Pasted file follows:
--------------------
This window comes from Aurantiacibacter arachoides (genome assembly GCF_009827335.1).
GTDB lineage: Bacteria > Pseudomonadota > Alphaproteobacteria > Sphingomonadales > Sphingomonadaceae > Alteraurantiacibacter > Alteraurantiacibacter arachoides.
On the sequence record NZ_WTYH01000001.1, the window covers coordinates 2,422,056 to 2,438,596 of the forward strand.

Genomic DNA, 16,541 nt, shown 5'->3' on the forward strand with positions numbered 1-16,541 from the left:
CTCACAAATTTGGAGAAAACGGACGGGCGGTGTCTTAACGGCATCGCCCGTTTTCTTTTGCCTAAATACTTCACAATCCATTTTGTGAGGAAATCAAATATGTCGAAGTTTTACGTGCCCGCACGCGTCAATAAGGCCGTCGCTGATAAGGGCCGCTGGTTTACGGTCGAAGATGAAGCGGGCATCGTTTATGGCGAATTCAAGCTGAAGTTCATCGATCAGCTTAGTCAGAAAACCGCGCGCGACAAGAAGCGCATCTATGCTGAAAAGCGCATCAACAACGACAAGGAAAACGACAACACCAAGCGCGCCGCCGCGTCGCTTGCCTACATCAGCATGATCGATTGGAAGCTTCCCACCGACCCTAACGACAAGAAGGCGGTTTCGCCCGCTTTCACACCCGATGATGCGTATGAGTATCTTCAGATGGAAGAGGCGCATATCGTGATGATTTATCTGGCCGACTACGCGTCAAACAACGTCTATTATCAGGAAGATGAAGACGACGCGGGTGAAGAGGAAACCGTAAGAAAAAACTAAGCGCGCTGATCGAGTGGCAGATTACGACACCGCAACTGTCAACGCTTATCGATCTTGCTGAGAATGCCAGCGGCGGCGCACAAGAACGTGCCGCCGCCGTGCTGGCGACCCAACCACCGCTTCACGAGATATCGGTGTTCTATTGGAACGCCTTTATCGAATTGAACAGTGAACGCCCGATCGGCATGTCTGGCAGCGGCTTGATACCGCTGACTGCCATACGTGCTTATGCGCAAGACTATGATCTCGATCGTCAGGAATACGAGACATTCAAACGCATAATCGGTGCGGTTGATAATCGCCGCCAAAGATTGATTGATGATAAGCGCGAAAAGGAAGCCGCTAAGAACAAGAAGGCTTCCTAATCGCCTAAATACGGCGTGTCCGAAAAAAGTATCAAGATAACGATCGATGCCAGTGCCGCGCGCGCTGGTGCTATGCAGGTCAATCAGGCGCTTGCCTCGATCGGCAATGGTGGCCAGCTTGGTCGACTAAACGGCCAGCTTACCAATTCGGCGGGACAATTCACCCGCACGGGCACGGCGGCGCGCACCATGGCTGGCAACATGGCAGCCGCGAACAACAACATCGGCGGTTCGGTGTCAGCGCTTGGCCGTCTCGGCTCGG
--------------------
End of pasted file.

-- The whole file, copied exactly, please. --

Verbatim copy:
This window comes from Aurantiacibacter arachoides (genome assembly GCF_009827335.1).
GTDB lineage: Bacteria > Pseudomonadota > Alphaproteobacteria > Sphingomonadales > Sphingomonadaceae > Alteraurantiacibacter > Alteraurantiacibacter arachoides.
On the sequence record NZ_WTYH01000001.1, the window covers coordinates 2,422,056 to 2,438,596 of the forward strand.

Genomic DNA, 16,541 nt, shown 5'->3' on the forward strand with positions numbered 1-16,541 from the left:
CTCACAAATTTGGAGAAAACGGACGGGCGGTGTCTTAACGGCATCGCCCGTTTTCTTTTGCCTAAATACTTCACAATCCATTTTGTGAGGAAATCAAATATGTCGAAGTTTTACGTGCCCGCACGCGTCAATAAGGCCGTCGCTGATAAGGGCCGCTGGTTTACGGTCGAAGATGAAGCGGGCATCGTTTATGGCGAATTCAAGCTGAAGTTCATCGATCAGCTTAGTCAGAAAACCGCGCGCGACAAGAAGCGCATCTATGCTGAAAAGCGCATCAACAACGACAAGGAAAACGACAACACCAAGCGCGCCGCCGCGTCGCTTGCCTACATCAGCATGATCGATTGGAAGCTTCCCACCGACCCTAACGACAAGAAGGCGGTTTCGCCCGCTTTCACACCCGATGATGCGTATGAGTATCTTCAGATGGAAGAGGCGCATATCGTGATGATTTATCTGGCCGACTACGCGTCAAACAACGTCTATTATCAGGAAGATGAAGACGACGCGGGTGAAGAGGAAACCGTAAGAAAAAACTAAGCGCGCTGATCGAGTGGCAGATTACGACACCGCAACTGTCAACGCTTATCGATCTTGCTGAGAATGCCAGCGGCGGCGCACAAGAACGTGCCGCCGCCGTGCTGGCGACCCAACCACCGCTTCACGAGATATCGGTGTTCTATTGGAACGCCTTTATCGAATTGAACAGTGAACGCCCGATCGGCATGTCTGGCAGCGGCTTGATACCGCTGACTGCCATACGTGCTTATGCGCAAGACTATGATCTCGATCGTCAGGAATACGAGACATTCAAACGCATAATCGGTGCGGTTGATAATCGCCGCCAAAGATTGATTGATGATAAGCGCGAAAAGGAAGCCGCTAAGAACAAGAAGGCTTCCTAATCGCCTAAATACGGCGTGTCCGAAAAAAGTATCAAGATAACGATCGATGCCAGTGCCGCGCGCGCTGGTGCTATGCAGGTCAATCAGGCGCTTGCCTCGATCGGCAATGGTGGCCAGCTTGGTCGACTAAACGGCCAGCTTACCAATTCGGCGGGACAATTCACCCGCACGGGCACGGCGGCGCGCACCATGGCTGGCAACATGGCAGCCGCGAACAACAACATCGGCGGTTCGGTGTCAGCGCTTGGCCGTCTCGGCTCGG